Premier Kathleen Wynne has threatened possible legal action against Progressive Conservative Leader Tim Hudak if he does not retract “false, misleading and defamatory” comments about her alleged involvement related to the gas plant scandal.
Wynne released an open letter to the media on Sunday. In it, she accuses Hudak of making defamatory allegations about her at his March 27 news conference.
- Wynne distances herself from McGuinty in wake of new allegations
- Premier calls for release of all gas plant documents
On Thursday Hudak said, "We now know that the coverup and criminal destruction of documents and emails took place in Kathleen Wynne's office under her watch as premier," adding that she "possibly ordered the destruction of documents."
His comments came after the release of court documents alleging police — who have an ongoing criminal
investigation into the scandal — believe the chief of staff of former premier Dalton McGuinty gave an outside tech expert access to 24 computers in the premier's office.
According to the documents, top aide David Livingston sought high-level access to the computers to "wipe clean the hard drives" after McGuinty resigned amid controversy over the costly cancellation of two gas plants ahead of the 2011 election.
It's alleged that during the transition period to Wynne's administration, Livingston arranged for his executive assistant to have special access to desktops in the premier's office, even though she had little knowledge of computers.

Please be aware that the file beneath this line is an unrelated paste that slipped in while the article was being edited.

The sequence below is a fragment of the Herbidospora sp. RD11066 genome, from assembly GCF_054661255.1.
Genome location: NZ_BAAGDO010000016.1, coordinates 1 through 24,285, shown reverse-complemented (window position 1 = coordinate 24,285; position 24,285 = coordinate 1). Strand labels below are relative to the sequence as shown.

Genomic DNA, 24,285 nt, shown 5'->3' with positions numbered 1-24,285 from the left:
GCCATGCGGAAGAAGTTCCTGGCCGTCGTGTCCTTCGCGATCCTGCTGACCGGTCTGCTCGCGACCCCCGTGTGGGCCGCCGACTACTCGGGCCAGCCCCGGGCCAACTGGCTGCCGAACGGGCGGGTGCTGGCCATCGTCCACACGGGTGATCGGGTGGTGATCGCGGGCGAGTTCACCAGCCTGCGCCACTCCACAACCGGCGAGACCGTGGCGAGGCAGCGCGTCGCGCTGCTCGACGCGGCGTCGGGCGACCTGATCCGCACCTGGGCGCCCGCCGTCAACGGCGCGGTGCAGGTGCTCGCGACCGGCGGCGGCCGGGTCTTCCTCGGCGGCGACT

After Hudak's remark about her possible involvement, Wynne held a snap news conference, saying that Hudak's accusations that she participated in a crime and a coverup were "irresponsible... disgraceful and they're an insult to his office."
Wynne said Livingston "does not work in my office, nor in my government, nor has he ever worked in my government," and says she and her government are co-operating with the provincial police investigation. She said the police allegations, if true, would be "very disturbing."
Wynne has demanded that he and his caucus immediately stop making "untrue comments" and remove all such allegations from their website.
“These allegations and accusations are false and utterly unsupported, and you ought to know it,” she wrote in Sunday's letter.
Wynne says she sought legal advice about Hudak's comments “and if steps are not taken immediately, I will have no choice but to take all necessary and appropriate steps to ensure your false statements are corrected.”
A Wynne spokeswoman would not say what specific steps the premier is considering.
On Sunday afternoon, PC energy critic Lisa MacLeod told reporters in a conference call that she believed the premier’s letter was simply a bid to shut down criticism.
"This was a media stunt by Kathleen Wynne and she is simply trying to send a chill down the backs of each and every opposition member who has the so-called audacity to question her," MacLeod said.
MacLeod did not clarify whether the Progressive Conservatives would comply with the premier’s demand to remove the allegations from its party website.
"We’re going to continue to keep this Liberal government accountable and we’re going to continue to ask questions about this and we’re going to continue to pursue this," MacLeod said, after a reporter asked her if the party will "take down the words" from the website.
Asked if Hudak had contacted legal counsel in connection with the matter, MacLeod said that the party had "not received a letter from any lawyer," again restating the Progressive Conservatives’ intention to hold the government to account.
"We will not be muzzled," MacLeod said.